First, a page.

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America's junk food diet could lead to fatal heart attacks in majority of children, suggests vegetarian doctor


(NaturalNews) Dr. Charles R. Attwood, a board certified pediatrician and Fellow of the American Academy of Pediatrics, has spent 35 years teaching the world about the impacts of nutrition and fitness. His involvement in national health and nutrition policy is the reason the 1996 U.S. Dietary Guidelines for Americans acknowledged for the first time the benefits of eating a vegetarian diet.

In his book A Vegetarian Doctor Speaks Out, Dr. Attwood reveals that by the age of three, most American children have fatty deposits in their coronary arteries. The reason? A "radical" American diet, he says.

The little girl with the long blond ponytail would have been fifty-five years old today. But there she was, on my autopsy table in 1952. The end had come suddenly and unexpectedly, from bacterial meningitis. It was my first autopsy as a medical student, and I was nervous to say the least.

'I held her heart in my hand before opening it'

The professor and my fellow students were looking over my shoulder, and I was especially shaken, since this nine-year-old child had also been my "patient" a short time before.

Finally, after three tedious hours, I held her heart in my hand for a moment before beginning to open it. There, I saw, near the origin of her left anterior descending coronary, a visible yellow streak in the interior wall of the artery.

"That's cholesterol," said the professor, as he gathered the other students about me. "Look carefully, because you'll probably never see this again in a child." The fixed specimen was later added to the school's collection of medical rarities.

At that same time, unknown to all of us, autopsies were finding far greater deposits of fat in the arteries of the majority of American soldiers killed in Korean War, average age was twenty-one. Reports appeared in a major medical journal, but were largely ignored by practicing physicians.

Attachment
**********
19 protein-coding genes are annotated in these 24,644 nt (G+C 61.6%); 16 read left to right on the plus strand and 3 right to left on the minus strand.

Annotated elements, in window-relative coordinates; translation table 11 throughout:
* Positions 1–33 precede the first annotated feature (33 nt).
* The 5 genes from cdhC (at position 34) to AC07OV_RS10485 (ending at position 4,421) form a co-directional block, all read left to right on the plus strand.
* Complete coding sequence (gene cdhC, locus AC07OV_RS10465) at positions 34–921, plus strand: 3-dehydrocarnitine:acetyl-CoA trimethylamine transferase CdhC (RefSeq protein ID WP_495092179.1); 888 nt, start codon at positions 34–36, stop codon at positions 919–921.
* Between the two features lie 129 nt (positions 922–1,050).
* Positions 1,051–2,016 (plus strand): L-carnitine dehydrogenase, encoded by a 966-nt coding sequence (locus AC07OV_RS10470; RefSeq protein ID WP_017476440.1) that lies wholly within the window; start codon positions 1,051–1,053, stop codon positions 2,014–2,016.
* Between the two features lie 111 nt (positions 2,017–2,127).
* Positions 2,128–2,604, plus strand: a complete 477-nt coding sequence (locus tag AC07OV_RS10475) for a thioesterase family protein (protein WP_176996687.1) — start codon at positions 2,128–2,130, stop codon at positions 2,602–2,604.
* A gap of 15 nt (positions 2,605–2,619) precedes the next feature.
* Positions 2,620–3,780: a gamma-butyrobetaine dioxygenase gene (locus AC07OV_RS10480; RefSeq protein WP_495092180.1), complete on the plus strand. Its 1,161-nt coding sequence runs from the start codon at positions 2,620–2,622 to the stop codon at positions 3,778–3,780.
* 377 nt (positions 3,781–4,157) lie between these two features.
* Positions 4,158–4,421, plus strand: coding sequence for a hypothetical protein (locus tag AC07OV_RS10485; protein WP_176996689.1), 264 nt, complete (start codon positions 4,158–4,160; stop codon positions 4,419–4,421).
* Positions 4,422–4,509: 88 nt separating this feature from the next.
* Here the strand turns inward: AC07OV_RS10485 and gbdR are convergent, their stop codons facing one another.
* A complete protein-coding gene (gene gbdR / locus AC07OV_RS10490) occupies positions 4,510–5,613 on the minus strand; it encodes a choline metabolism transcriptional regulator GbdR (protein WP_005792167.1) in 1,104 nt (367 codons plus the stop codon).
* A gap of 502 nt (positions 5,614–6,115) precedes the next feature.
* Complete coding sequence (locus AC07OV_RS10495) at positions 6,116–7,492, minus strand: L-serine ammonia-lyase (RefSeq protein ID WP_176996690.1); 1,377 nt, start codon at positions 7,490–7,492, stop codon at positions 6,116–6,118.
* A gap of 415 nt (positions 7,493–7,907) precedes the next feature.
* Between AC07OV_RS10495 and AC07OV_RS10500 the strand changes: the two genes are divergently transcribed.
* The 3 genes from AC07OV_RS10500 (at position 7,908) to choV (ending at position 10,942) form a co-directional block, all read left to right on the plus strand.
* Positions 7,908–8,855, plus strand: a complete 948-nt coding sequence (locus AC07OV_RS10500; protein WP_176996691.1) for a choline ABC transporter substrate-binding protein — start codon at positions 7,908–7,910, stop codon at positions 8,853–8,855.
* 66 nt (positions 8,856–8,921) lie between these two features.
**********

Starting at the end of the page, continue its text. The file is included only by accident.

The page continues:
When the same findings were reported fifteen years later, during the Vietnam War, again, it was hardly noticed. Here, their Asian counterparts were also examined and found to have clean arteries.

In 1972 a twenty-five-year study began in Bogalusa, Louisiana, whereby children were examined each year. Records were made of their weights, eating habits, cholesterol levels and blood pressure; and over the years, autopsies were done on those who died accidentally. What we learned from this research shocked us all. Please sit down.

The Bogalusa Heart Study

The Bogalusa Heart Study confirmed that children who eat a typical American diet have fatty deposits in their coronary arteries by age three. By age twelve, when most are entering junior high school, 70 percent have coronary fatty deposits. The deposits become much thicker and complex by the mid-teens, and virtually every adult has them by the age of twenty-one.

This largely ignored Bogalusa Heart Study was the subject of numerous conferences, two books, and over four hundred scientific articles. But the Korean, Vietnam, and Bogalusa studies, in medical libraries all over the world, gathered dust for the next several decades. No one seemed to have noticed.

These fatty deposits in children's arteries represent the early stages of coronary artery disease, but what causes them? The answer is clearly high blood-cholesterol levels, which in turn are caused by a diet too high in saturated fat and animal proteins.

According to the American Heart Association, 40 million American children have abnormally high blood-cholesterol levels. This is estimated by using the federal benchmark of 170 mg/dl as the upper normal level. Most researchers now feel that this upper normal level should not exceed 150 mg/dl.

'Prevention should start in the kindergarten years'

In my own pediatric practice, I find that one out of two children tested have cholesterol levels exceeding 150 mg/dl. Coronary artery disease is responsible for one-third of all adult deaths. But it doesn't appear magically at ages 40, 50, 60, or later, with the first (and often last) chest pain.

It's really a childhood disease, which takes several decades to reach its endpoint. Ideally, its prevention should start during the pre-kindergarten years, by changing children's eating habits.

The answer is simple: A daily diet of vegetables, fruit, whole grains and legumes. Meat, poultry, fish and dairy products should be relegated to an occasional side dish. This is the way most of the world's population eats, and they have practically no coronary disease.

The "moderate" American diet is really very radical.

In the spring of 1998, the front page of every newspaper in the world ran a story about 4,000 people dying in an Afghanistan earthquake. It was big news. However, the fact that 4,000 people die every day in North America from preventable heart disease gets no attention at all.

If a preventable industrial accident were killing this many people, something would be done. But for our greatest killer of all time, we simply consider it a natural part of growing old. The most vulnerable of all, now we know, are young, tender hearts.




Attwood, Charles R. (1998) A vegetarian doctor speaks out: Hohm Press

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